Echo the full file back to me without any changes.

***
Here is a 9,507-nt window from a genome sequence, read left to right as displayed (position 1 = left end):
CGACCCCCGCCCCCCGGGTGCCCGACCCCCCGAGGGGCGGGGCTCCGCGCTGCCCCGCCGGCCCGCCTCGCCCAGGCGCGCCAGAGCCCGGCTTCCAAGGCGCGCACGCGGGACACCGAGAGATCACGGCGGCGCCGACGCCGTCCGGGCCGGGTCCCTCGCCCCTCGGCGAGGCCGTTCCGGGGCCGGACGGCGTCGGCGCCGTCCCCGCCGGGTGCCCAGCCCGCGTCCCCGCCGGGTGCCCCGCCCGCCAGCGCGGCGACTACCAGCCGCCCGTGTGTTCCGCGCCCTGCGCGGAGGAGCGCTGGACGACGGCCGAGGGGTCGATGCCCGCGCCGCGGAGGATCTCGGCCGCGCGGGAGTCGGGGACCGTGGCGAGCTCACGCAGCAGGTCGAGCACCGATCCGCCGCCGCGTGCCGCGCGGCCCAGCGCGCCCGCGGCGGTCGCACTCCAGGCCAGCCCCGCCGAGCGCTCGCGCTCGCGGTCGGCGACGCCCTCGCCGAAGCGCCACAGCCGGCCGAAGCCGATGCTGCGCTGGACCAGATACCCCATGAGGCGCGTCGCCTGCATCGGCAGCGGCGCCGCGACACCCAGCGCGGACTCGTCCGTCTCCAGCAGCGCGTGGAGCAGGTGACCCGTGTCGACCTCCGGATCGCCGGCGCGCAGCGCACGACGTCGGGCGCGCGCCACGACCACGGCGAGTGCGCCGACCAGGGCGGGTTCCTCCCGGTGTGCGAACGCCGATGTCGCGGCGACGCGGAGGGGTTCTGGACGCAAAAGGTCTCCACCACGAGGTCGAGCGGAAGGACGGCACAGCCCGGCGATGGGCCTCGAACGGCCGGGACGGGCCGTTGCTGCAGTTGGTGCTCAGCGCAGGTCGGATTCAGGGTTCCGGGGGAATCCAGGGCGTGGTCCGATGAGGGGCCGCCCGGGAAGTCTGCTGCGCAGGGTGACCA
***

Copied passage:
Here is a 9,507-nt window from a genome sequence, read left to right as displayed (position 1 = left end):
CGACCCCCGCCCCCCGGGTGCCCGACCCCCCGAGGGGCGGGGCTCCGCGCTGCCCCGCCGGCCCGCCTCGCCCAGGCGCGCCAGAGCCCGGCTTCCAAGGCGCGCACGCGGGACACCGAGAGATCACGGCGGCGCCGACGCCGTCCGGGCCGGGTCCCTCGCCCCTCGGCGAGGCCGTTCCGGGGCCGGACGGCGTCGGCGCCGTCCCCGCCGGGTGCCCAGCCCGCGTCCCCGCCGGGTGCCCCGCCCGCCAGCGCGGCGACTACCAGCCGCCCGTGTGTTCCGCGCCCTGCGCGGAGGAGCGCTGGACGACGGCCGAGGGGTCGATGCCCGCGCCGCGGAGGATCTCGGCCGCGCGGGAGTCGGGGACCGTGGCGAGCTCACGCAGCAGGTCGAGCACCGATCCGCCGCCGCGTGCCGCGCGGCCCAGCGCGCCCGCGGCGGTCGCACTCCAGGCCAGCCCCGCCGAGCGCTCGCGCTCGCGGTCGGCGACGCCCTCGCCGAAGCGCCACAGCCGGCCGAAGCCGATGCTGCGCTGGACCAGATACCCCATGAGGCGCGTCGCCTGCATCGGCAGCGGCGCCGCGACACCCAGCGCGGACTCGTCCGTCTCCAGCAGCGCGTGGAGCAGGTGACCCGTGTCGACCTCCGGATCGCCGGCGCGCAGCGCACGACGTCGGGCGCGCGCCACGACCACGGCGAGTGCGCCGACCAGGGCGGGTTCCTCCCGGTGTGCGAACGCCGATGTCGCGGCGACGCGGAGGGGTTCTGGACGCAAAAGGTCTCCACCACGAGGTCGAGCGGAAGGACGGCACAGCCCGGCGATGGGCCTCGAACGGCCGGGACGGGCCGTTGCTGCAGTTGGTGCTCAGCGCAGGTCGGATTCAGGGTTCCGGGGGAATCCAGGGCGTGGTCCGATGAGGGGCCGCCCGGGAAGTCTGCTGCGCAGGGTGACCA